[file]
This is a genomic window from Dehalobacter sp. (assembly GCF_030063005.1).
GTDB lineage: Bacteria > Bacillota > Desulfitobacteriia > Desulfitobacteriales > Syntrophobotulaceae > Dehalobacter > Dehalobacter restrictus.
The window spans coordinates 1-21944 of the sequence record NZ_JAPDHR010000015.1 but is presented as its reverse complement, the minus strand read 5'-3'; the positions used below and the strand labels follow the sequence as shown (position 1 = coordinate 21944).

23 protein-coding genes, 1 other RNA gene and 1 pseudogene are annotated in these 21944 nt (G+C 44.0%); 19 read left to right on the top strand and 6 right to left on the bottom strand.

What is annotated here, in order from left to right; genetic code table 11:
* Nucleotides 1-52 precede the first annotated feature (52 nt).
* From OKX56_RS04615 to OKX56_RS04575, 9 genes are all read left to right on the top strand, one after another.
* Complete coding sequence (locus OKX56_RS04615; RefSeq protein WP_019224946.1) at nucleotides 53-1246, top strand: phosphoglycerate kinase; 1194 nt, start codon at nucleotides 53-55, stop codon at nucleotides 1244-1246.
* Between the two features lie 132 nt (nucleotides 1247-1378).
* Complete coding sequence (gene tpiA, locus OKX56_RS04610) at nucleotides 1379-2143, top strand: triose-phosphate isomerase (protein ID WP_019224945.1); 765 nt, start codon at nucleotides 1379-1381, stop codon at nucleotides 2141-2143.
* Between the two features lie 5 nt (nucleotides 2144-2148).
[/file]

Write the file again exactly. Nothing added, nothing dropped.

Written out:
This is a genomic window from Dehalobacter sp. (assembly GCF_030063005.1).
GTDB lineage: Bacteria > Bacillota > Desulfitobacteriia > Desulfitobacteriales > Syntrophobotulaceae > Dehalobacter > Dehalobacter restrictus.
The window spans coordinates 1-21944 of the sequence record NZ_JAPDHR010000015.1 but is presented as its reverse complement, the minus strand read 5'-3'; the positions used below and the strand labels follow the sequence as shown (position 1 = coordinate 21944).

23 protein-coding genes, 1 other RNA gene and 1 pseudogene are annotated in these 21944 nt (G+C 44.0%); 19 read left to right on the top strand and 6 right to left on the bottom strand.

What is annotated here, in order from left to right; genetic code table 11:
* Nucleotides 1-52 precede the first annotated feature (52 nt).
* From OKX56_RS04615 to OKX56_RS04575, 9 genes are all read left to right on the top strand, one after another.
* Complete coding sequence (locus OKX56_RS04615; RefSeq protein WP_019224946.1) at nucleotides 53-1246, top strand: phosphoglycerate kinase; 1194 nt, start codon at nucleotides 53-55, stop codon at nucleotides 1244-1246.
* Between the two features lie 132 nt (nucleotides 1247-1378).
* Complete coding sequence (gene tpiA, locus OKX56_RS04610) at nucleotides 1379-2143, top strand: triose-phosphate isomerase (protein ID WP_019224945.1); 765 nt, start codon at nucleotides 1379-1381, stop codon at nucleotides 2141-2143.
* Between the two features lie 5 nt (nucleotides 2144-2148).